Sewing Tips

Tips are just that; tips about how to do something new, or easier than a way that you already know. I am learning new things in making my German, so will try to post about them as I learn them. Most seamstresses already know what I am posting, sorry for boring you. But, if you are like me, and learning to sew period garments, I am hoping that my notes will help you, as they have me.

Here you will find information on sewing tips (as I, myself, learn them), information on Cutting on the Bias, Gores, French seams, as well as catridge pleats, box pleats & knife pleates.

TIPS
1) Use sewing machine (or a serger, if you have one) and sew ZIG-ZAG stitching along the ends of material (where it was cut). This helps to prevent unraveling when washed.
2) PRE WASH all material before cutting out patterns. Use cold water. The dryer is what will help shrink/full material.
3) Heavy wool garments should NEVER be hung on a hanger. They can be folded and put into a drawer, or stored in a plastic “blanket” bag (like the ones that comforters come in).
4) Outer garments do not need washing after every wearing, but linen undergarments do.
5) Can use 3 oz. linen (napkin weight) for ALL chemises.
5.3 – 5.8 oz. linen for undergown, kirtles, tunics
7 oz. linen for cotehardies & surcoats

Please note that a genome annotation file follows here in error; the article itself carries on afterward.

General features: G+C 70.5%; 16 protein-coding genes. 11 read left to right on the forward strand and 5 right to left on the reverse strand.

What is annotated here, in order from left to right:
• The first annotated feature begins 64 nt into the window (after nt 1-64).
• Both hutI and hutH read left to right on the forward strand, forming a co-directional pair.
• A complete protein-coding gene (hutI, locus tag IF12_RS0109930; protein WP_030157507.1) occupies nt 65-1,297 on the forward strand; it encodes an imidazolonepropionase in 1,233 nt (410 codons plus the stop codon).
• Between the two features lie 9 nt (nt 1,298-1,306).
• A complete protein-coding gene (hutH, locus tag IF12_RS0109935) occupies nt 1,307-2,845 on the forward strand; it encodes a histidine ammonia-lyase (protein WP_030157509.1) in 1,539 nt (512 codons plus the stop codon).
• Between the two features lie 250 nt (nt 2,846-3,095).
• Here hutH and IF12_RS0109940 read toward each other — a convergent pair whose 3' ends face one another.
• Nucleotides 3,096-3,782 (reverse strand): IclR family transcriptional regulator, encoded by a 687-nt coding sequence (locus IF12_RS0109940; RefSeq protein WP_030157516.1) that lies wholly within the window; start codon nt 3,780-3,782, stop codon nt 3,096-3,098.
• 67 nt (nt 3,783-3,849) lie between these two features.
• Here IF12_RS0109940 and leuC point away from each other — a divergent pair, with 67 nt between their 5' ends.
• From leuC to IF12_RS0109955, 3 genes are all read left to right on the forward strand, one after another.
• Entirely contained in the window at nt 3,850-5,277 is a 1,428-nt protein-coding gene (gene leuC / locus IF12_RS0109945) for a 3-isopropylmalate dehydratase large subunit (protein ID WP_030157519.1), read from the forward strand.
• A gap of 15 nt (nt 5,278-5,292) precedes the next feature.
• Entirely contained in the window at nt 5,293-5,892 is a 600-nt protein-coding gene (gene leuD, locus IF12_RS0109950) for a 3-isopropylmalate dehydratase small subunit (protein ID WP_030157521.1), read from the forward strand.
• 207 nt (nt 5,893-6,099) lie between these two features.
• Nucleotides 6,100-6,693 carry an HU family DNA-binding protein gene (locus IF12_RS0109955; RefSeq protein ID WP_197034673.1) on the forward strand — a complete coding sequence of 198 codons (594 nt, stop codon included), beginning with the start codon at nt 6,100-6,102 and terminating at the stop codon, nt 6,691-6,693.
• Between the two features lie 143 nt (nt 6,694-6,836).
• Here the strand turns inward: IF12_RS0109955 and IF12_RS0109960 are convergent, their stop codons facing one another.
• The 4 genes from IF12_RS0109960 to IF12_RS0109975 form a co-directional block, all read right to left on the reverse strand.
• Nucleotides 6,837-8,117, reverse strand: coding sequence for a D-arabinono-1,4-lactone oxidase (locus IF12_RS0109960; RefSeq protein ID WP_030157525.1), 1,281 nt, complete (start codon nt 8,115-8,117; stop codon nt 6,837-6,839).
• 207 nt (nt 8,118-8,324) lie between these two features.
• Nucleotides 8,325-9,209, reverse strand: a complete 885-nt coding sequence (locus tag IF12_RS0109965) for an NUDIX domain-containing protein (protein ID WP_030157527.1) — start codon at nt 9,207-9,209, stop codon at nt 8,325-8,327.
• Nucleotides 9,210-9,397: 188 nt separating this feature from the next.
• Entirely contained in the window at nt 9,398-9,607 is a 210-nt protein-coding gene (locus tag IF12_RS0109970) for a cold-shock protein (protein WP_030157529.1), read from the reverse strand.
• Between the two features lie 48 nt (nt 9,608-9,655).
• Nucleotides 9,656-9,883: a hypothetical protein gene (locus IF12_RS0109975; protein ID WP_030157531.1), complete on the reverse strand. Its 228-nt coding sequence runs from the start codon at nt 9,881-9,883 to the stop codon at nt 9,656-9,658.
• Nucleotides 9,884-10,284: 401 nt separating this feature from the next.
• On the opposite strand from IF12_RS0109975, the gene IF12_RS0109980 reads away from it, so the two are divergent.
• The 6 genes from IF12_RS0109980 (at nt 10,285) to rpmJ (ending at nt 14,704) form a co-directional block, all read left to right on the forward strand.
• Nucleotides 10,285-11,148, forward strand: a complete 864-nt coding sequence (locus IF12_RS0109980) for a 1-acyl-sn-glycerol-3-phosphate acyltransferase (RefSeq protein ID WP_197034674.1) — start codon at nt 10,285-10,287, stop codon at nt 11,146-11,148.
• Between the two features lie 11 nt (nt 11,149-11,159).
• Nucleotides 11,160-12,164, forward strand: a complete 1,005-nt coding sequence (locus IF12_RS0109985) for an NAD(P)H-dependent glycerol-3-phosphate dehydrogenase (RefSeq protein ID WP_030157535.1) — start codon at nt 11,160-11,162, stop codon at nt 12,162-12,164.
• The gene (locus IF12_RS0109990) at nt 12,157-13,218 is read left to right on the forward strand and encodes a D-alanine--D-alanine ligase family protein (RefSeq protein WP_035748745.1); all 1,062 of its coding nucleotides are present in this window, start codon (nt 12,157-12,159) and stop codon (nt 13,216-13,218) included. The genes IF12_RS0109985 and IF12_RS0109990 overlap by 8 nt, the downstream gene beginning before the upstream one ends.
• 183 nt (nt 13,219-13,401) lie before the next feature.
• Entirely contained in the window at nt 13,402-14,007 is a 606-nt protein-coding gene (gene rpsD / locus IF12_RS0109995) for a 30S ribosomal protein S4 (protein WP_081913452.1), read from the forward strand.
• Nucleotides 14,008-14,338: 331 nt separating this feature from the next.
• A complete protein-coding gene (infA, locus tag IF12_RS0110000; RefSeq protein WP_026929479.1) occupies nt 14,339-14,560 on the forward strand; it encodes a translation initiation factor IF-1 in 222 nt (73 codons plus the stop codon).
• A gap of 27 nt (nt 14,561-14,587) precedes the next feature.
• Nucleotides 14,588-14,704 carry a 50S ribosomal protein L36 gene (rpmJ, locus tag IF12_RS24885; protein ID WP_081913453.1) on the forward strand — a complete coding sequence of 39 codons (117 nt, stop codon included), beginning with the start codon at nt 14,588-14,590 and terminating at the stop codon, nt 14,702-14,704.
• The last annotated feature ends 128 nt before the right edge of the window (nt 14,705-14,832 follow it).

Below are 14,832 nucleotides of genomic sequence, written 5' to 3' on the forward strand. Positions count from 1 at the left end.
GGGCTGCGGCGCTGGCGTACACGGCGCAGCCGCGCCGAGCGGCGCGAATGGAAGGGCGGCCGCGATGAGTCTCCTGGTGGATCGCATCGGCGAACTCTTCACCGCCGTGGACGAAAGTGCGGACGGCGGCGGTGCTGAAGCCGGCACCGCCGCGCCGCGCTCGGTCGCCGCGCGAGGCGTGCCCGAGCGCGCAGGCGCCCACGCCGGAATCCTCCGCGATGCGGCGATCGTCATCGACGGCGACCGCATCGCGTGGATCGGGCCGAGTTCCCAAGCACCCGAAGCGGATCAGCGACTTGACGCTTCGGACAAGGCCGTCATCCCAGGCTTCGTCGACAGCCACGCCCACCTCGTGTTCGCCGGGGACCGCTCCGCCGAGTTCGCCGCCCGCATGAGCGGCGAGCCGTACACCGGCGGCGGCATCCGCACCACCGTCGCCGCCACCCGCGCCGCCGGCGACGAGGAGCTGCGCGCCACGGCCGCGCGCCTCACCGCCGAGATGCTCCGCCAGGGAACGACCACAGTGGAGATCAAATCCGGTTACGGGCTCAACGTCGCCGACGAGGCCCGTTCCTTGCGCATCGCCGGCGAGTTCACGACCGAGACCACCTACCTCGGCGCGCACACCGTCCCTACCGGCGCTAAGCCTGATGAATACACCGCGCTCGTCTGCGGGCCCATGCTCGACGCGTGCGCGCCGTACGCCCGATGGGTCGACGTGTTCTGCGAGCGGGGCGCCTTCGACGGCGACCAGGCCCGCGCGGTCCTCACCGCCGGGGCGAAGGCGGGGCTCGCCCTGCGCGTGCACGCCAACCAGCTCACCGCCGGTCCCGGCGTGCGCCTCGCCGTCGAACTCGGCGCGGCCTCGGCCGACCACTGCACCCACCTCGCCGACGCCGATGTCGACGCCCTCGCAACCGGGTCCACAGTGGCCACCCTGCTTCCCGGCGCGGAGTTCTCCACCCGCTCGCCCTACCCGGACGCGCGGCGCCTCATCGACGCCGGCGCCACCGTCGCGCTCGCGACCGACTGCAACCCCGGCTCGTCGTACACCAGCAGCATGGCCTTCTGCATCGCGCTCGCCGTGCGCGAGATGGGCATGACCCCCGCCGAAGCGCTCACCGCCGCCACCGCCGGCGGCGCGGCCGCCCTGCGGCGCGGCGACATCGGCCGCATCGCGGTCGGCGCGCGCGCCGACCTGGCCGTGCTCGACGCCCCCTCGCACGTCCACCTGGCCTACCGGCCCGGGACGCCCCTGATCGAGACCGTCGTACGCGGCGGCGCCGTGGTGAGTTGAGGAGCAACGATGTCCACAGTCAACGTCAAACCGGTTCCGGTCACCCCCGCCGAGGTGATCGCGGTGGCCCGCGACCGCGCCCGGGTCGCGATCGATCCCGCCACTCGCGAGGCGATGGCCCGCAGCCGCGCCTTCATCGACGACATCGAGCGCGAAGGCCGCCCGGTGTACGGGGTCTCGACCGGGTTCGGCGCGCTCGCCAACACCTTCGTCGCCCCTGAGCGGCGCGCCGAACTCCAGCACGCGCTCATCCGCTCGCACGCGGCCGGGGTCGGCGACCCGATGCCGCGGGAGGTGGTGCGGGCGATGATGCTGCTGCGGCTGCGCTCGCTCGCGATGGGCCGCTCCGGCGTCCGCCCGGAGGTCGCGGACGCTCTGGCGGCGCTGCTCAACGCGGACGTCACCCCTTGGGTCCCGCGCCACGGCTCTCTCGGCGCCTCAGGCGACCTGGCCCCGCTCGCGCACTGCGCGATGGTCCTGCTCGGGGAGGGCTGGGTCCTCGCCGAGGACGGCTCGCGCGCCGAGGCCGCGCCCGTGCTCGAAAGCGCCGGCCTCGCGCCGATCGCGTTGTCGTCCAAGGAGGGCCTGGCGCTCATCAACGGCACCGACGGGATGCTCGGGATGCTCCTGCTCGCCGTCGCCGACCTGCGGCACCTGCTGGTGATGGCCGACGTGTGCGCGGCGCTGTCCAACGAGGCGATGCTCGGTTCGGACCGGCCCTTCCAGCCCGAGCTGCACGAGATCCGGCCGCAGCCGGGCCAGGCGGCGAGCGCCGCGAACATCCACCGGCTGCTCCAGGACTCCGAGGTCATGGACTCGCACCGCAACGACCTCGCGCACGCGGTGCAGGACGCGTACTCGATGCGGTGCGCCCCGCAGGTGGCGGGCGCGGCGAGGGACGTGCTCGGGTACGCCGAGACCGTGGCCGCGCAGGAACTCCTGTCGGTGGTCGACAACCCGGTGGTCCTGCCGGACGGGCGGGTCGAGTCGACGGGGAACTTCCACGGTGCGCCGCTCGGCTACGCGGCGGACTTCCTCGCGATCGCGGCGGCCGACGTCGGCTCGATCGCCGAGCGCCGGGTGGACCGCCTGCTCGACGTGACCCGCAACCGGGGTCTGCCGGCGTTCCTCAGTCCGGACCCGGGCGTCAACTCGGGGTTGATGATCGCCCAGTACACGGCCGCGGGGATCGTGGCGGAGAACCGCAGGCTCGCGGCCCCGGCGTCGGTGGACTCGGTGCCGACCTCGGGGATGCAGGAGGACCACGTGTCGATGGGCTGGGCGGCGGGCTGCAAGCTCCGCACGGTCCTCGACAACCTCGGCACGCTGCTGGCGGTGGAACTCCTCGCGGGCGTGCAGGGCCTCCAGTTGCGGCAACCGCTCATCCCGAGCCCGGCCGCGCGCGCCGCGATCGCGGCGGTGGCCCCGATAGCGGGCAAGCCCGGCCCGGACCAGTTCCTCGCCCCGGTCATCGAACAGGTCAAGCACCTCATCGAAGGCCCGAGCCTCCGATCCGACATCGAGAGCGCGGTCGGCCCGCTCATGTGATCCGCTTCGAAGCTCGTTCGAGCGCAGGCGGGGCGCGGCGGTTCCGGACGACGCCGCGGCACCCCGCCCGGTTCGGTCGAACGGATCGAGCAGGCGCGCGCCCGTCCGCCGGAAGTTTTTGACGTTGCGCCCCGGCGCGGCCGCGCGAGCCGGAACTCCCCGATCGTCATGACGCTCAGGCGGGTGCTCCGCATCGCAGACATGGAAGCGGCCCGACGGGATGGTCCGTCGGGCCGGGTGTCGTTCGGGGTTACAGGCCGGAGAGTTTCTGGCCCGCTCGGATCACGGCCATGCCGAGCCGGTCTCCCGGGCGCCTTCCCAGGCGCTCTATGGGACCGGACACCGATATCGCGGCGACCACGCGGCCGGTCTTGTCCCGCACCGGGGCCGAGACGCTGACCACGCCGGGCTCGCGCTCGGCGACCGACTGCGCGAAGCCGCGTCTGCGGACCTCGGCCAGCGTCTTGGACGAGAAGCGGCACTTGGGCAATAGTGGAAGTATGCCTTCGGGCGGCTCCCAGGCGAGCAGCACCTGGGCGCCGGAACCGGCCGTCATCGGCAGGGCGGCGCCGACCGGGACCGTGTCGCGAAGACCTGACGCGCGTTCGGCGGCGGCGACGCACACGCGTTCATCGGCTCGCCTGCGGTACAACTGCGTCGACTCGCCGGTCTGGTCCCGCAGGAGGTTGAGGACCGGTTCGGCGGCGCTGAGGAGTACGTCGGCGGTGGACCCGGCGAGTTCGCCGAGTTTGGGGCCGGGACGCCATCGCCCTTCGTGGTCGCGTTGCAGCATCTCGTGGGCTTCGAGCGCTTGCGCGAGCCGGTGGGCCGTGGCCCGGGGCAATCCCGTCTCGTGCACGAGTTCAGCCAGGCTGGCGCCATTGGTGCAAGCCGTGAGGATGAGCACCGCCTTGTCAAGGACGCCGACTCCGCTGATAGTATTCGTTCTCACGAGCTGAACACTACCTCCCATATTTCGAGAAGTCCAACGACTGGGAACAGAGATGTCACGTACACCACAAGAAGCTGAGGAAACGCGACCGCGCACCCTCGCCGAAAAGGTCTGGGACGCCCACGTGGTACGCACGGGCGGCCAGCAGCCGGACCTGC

6) PRESS every seam after sewing. CLIP outside curves, NOTCH inside curves.
7) When using linen for lining, BUY the color linen you want to use. It is not worth the trouble to dye it, as you might not get the dark color you expect (I know from experience).

Posted on March 5, 2012
Cutting on the Bias

Believe it or not, I never knew how to cut on the bias; now I do.

Posted on March 6, 2012
French Seams

I never even heard of French seams before. Usually they
are used with sheer material & silks to prevent the edges from unraveling. I need to do more research to see if this type of seam treatment was actually used in our time period.

Posted on March 6, 2012
Gores

I have sewn gores in a couple of my underdresses, but appearently, I was sewing them “incorrectly”. (Most of my garments are 10-12 years old, and made out of the dreaded cotton, but I am learning.)

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